Honda boasts that its FCX is the world’s first commercial fuel cell vehicle and the only one certified by the U.S. EPA and CARB for everyday commercial use.
“We believe in the hydrogen economy; hydrogen is where we want to go. But there have to be a couple of breakthroughs, not the least of which are on-vehicle hydrogen storage and the infrastructure. We can build vehicles and improve the [technology], but without the infrastructure and the storage medium, it really doesn’t matter. Those are areas on which GM and others are spending a tremendous amount of resources. Right now, we’ve got a test going together in Washington with a fleet of six hydrogen fuel cell Opels. With Shell Hydrogen, we’re building a hydrogen fuel station where politicians, lobbyists and others can check these vehicles out, drive them and refuel them. It’s not just industry that can bring about a conversion to a hydrogen economy. I think it’s going to take a national initiative to do that.”

Doesn’t hydrogen production consume more energy than conversion or combustion gives back? “The beauty of hydrogen is that your options for generating it are greater,” Nitz says, “and those include a lot of renewable options. The great hope is to be able to remove the vehicle from the emissions agenda, and you would do that through renewables, so there’s a lot of work on getting hydrogen not from natural gas or oil but from renewable sources.”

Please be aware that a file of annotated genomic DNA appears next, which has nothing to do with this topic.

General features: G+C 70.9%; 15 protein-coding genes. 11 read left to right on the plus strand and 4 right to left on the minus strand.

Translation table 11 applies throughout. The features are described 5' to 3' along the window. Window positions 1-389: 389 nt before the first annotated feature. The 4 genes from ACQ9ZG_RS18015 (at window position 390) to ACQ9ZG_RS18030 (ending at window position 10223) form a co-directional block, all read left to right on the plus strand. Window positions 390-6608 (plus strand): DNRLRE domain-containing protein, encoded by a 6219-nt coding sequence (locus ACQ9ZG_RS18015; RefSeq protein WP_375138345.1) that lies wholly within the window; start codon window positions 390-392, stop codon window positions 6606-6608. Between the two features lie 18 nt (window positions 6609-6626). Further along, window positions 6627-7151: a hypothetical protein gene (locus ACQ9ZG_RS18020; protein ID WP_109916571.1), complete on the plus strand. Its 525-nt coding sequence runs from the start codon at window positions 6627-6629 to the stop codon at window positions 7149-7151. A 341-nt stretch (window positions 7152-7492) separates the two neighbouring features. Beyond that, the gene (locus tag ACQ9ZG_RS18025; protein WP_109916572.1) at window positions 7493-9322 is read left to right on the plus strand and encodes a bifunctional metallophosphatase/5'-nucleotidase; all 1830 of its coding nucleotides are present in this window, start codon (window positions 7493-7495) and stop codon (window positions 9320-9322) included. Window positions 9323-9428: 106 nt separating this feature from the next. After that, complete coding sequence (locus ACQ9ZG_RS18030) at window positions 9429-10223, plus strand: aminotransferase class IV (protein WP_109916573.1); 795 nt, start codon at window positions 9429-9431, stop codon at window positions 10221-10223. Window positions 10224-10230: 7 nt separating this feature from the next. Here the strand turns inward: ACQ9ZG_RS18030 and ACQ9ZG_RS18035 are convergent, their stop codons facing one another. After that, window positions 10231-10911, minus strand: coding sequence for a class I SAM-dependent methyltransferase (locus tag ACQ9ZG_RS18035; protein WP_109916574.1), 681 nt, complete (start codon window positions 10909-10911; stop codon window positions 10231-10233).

Hermance points out that Toyota and GM, and now Honda, are independent fuel cell developers, while most others are working with Ballard. “I don’t think anybody has all the pieces put together yet or they would be making a lot more noise about it,” he says. “There’s a lot of engineering to be done over the next several years. The biggest thing is that we still don’t know how to store hydrogen on a vehicle in any kind of efficient manner, and I’m not enamored with high-pressure gas storage.” What about Ovonics’ hydride storage system? “That’s pretty heavy,” he replies, “and they’re having trouble hitting the theoretical efficiencies they were talking about. We’ve done a couple of hydride systems and found the material heavy, very expensive and not as efficient as we thought it would be.”